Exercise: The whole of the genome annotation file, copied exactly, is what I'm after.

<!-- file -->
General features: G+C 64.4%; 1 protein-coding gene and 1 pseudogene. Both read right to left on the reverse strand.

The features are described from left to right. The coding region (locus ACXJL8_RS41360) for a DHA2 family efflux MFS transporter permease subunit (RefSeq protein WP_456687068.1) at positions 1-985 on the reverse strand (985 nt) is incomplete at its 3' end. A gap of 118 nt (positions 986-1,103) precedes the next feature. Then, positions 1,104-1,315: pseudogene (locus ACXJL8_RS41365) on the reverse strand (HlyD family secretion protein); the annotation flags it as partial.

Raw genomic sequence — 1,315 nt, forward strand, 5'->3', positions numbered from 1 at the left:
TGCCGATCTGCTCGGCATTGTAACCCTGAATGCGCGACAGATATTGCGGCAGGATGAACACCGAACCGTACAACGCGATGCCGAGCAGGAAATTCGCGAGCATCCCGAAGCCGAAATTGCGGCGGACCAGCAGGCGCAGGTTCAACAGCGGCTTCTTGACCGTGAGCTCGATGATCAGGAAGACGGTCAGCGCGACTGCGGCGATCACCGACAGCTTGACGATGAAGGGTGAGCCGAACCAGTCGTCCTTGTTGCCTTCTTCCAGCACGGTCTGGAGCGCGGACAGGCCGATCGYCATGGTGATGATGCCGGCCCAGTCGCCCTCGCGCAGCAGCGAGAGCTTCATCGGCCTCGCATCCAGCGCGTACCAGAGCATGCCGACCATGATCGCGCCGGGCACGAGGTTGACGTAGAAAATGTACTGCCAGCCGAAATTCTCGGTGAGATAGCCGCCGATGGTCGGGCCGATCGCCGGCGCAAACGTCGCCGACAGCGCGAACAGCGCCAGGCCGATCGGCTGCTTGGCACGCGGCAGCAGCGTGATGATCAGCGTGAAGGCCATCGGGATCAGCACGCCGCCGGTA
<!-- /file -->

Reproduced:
General features: G+C 64.4%; 1 protein-coding gene and 1 pseudogene. Both read right to left on the reverse strand.

The features are described from left to right. The coding region (locus ACXJL8_RS41360) for a DHA2 family efflux MFS transporter permease subunit (RefSeq protein WP_456687068.1) at positions 1-985 on the reverse strand (985 nt) is incomplete at its 3' end. A gap of 118 nt (positions 986-1,103) precedes the next feature. Then, positions 1,104-1,315: pseudogene (locus ACXJL8_RS41365) on the reverse strand (HlyD family secretion protein); the annotation flags it as partial.

Raw genomic sequence — 1,315 nt, forward strand, 5'->3', positions numbered from 1 at the left:
TGCCGATCTGCTCGGCATTGTAACCCTGAATGCGCGACAGATATTGCGGCAGGATGAACACCGAACCGTACAACGCGATGCCGAGCAGGAAATTCGCGAGCATCCCGAAGCCGAAATTGCGGCGGACCAGCAGGCGCAGGTTCAACAGCGGCTTCTTGACCGTGAGCTCGATGATCAGGAAGACGGTCAGCGCGACTGCGGCGATCACCGACAGCTTGACGATGAAGGGTGAGCCGAACCAGTCGTCCTTGTTGCCTTCTTCCAGCACGGTCTGGAGCGCGGACAGGCCGATCGYCATGGTGATGATGCCGGCCCAGTCGCCCTCGCGCAGCAGCGAGAGCTTCATCGGCCTCGCATCCAGCGCGTACCAGAGCATGCCGACCATGATCGCGCCGGGCACGAGGTTGACGTAGAAAATGTACTGCCAGCCGAAATTCTCGGTGAGATAGCCGCCGATGGTCGGGCCGATCGCCGGCGCAAACGTCGCCGACAGCGCGAACAGCGCCAGGCCGATCGGCTGCTTGGCACGCGGCAGCAGCGTGATGATCAGCGTGAAGGCCATCGGGATCAGCACGCCGCCGGTA